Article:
Linear regression analysis showed a significant interaction effect (p = 0.009) between group and fixation count with respect to the rate of correct theme identification (equation for controls: correct rate = 93.463 - 0.135 × fixation count; equation for patients: correct rate = 65.978 + 1.236 × fixation count), but no significant interaction effect was found with respect to sex identification. There was a significant correlation between the rates of correct theme identification and fixation counts in patients (r = 0.59, p = 0.006), but not in controls. There was also no significant correlation between the rate of correct sex identification and fixation in controls or patients (Figure 3).

Figure 3
figure 3

Relationship between the eye fixation counts and rates of correct selections in each group. A significant correlation was found only during the theme identification task in the patient group.


In this study, we developed a new theme identification task to exclusively assess abstract thinking ability. As expected, patients scored worse for theme identification and for reasoning similarities than controls, and they showed a significant correlation between scores of the Similarities subtest and rates of correct theme identification. These results are consistent with previous findings of deficits in abstract thinking in schizophrenia [1, 37], suggesting that our task may be an effective alternative measurement. Another major result of this study is that patients selected unrelated words more often as wrong answers during theme identification than controls. Because the unrelated words were the most concrete words for the picture, these results suggest that patients tend to think more concretely than controls. Given that the selection rate of related words as wrong answers could detect subtle differences in abstract thinking, our task may be an alternative or supplementary tool for the evaluation of abstract thinking.

In contrast with earlier findings of abnormal results on the proverb test only in older people [11, 28], our younger patients showed abnormalities in identifying the theme, suggesting that detection of deficits in abstract thinking at a younger age may be an advantage of our task. Another advantage of our task is to provide a measure of performance that is unaffected by education or general knowledge unlike the proverb test, and to reflect judgments in some situations similar to real life. However, given that patients with severe symptoms exhibited increased impairment in abstract thinking in a previous report [1], our finding indicates that the poor performance by patients with schizophrenia can be affected by the course of the illness. Meanwhile, it should be noted that healthy controls showed no significant correlation between scores of the Similarities subtest and rates of correct theme identification. This may be attributed to the ceiling effect by consistently high performance because our task was relatively easy for them. In other words, their relatively high correct rates and small variance (see Table 1) could mask the correlation. Therefore, the advantages of our new task may be limited to patients with difficulties in abstract thinking.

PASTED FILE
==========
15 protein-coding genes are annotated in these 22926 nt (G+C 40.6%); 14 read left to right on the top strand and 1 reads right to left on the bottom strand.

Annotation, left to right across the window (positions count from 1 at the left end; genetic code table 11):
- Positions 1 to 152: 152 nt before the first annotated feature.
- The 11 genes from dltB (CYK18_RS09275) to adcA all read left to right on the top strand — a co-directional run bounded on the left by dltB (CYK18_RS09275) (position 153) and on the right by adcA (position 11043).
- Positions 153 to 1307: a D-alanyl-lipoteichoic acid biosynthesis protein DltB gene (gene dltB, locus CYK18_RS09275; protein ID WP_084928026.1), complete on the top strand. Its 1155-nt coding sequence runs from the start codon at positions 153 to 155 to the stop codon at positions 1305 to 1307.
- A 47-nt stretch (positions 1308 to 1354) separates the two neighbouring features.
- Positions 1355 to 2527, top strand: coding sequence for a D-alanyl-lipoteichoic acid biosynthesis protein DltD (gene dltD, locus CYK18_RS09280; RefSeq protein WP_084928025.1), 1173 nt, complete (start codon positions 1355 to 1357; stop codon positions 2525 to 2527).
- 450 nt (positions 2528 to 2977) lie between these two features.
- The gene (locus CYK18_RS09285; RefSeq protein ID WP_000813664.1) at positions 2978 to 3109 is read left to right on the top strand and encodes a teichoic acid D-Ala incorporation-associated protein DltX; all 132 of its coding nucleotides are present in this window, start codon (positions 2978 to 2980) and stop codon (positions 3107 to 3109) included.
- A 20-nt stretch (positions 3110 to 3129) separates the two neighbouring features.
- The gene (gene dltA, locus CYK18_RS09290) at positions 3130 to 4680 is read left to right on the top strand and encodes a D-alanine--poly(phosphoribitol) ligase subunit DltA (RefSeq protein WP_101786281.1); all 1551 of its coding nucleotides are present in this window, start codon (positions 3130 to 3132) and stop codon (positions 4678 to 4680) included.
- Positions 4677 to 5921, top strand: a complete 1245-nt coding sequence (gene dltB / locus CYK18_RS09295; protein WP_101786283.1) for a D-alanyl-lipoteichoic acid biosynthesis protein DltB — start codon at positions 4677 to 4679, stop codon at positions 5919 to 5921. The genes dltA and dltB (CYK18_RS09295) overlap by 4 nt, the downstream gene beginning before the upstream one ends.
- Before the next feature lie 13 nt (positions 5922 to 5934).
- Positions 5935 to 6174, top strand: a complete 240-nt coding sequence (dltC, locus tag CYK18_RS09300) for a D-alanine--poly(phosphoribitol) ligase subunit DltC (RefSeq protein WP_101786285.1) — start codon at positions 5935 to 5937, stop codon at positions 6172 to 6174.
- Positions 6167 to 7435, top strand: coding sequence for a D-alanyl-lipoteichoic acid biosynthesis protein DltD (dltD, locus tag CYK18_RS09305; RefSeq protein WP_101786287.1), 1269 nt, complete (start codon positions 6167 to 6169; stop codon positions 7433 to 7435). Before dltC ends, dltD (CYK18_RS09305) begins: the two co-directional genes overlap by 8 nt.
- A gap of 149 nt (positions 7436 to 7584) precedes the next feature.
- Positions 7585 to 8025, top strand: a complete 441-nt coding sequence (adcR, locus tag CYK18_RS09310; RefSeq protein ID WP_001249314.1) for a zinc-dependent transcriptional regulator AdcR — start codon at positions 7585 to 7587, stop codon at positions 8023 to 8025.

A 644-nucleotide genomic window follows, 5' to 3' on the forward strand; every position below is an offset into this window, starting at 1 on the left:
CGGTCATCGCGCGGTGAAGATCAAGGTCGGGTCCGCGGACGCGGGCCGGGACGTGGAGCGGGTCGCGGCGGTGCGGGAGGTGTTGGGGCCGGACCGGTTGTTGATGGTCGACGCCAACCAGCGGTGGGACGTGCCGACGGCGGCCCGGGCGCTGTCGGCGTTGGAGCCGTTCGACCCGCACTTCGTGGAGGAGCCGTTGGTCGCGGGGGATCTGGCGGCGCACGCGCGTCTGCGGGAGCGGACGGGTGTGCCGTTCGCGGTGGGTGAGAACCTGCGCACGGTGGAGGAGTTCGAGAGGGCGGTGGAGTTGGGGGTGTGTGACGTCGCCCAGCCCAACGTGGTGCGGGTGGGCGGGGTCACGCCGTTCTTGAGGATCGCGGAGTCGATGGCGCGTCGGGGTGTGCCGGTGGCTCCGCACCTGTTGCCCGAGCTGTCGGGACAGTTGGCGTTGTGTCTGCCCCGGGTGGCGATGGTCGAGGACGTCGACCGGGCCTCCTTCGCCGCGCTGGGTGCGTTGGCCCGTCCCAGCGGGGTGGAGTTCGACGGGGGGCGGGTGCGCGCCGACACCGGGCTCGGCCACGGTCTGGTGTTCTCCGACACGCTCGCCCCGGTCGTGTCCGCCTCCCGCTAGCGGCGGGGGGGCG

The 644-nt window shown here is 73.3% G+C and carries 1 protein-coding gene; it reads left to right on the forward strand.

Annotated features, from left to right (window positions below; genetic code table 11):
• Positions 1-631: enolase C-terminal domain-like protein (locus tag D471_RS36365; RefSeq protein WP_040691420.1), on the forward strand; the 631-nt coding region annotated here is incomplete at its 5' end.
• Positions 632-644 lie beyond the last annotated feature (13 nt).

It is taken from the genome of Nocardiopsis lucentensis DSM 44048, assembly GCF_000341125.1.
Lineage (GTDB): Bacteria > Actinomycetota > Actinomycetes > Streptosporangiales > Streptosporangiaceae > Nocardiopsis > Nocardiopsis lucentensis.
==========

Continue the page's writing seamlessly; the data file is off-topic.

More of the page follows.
Patients showed decreased eye fixation and saccadic eye movement compared with controls during both tasks, suggesting that patients used more inactive and ineffective searching to get information from stimuli. This is consistent with a previous finding that patients had decreased eye fixation and saccades [29]. In addition, deficits in eye gaze were not more remarkable during the abstract thinking task than the concrete thinking task, that is, deficits were found for both tasks. However, the rate of correct selections in patients was lower only in the abstract thinking task. These results may have occurred because the minimal demand of visual searching is higher for abstract thinking than concrete thinking. It is noteworthy that the rate of correct theme identification was correlated with fixation count in patients, but not in controls. This finding may be due to the ceiling effect, which implies that controls had already searched the stimuli with sufficient eye fixations. In contrast, patients had not usually explored the stimuli with sufficient eye fixations, and thus, differences in eye fixations may connect to changes in abstract thinking ability.

As hypothesized, our results showed a significant correlation between abstract thinking and eye fixation in patients. The eye is the most effective sensory organ for gathering information, and eye gaze may be an important factor for cognition [30]. A person who cannot integrate information from gaze may get some troubles in abstract thinking [31, 32]. Because visual searching seems to be influenced by a “top-down process” [14], patients with schizophrenia who have executive dysfunctions may have ineffective searching strategies when abstract thinking is required [33]. It is unclear what mechanism is underlying this relationship between defects in abstract thinking and abnormalities in oculomotor movement or visual searching behaviors. The frontal eye field has been postulated to represent the region of oculomotor control [34], and the dorsolateral prefrontal cortex (DLPFC) plays a role in abstract thinking [35, 36]. The DLPFC has direct connections with the cortical ocular motor areas including the frontal eye field and may be involved in the decisional processes in ocular motor behavior [37]. Furthermore, patients with schizophrenia showed functional abnormalities in the frontal eye field [38] and DLPFC [39] during eye movement. Taken together, this evidence suggests that disruptions in functional circuitry between the cortical oculomotor area and the DLPFC may be a reason for both deficits in abstract thinking and eye gaze of patients with schizophrenia. Future neuroimaging studies will be needed to verify our speculation.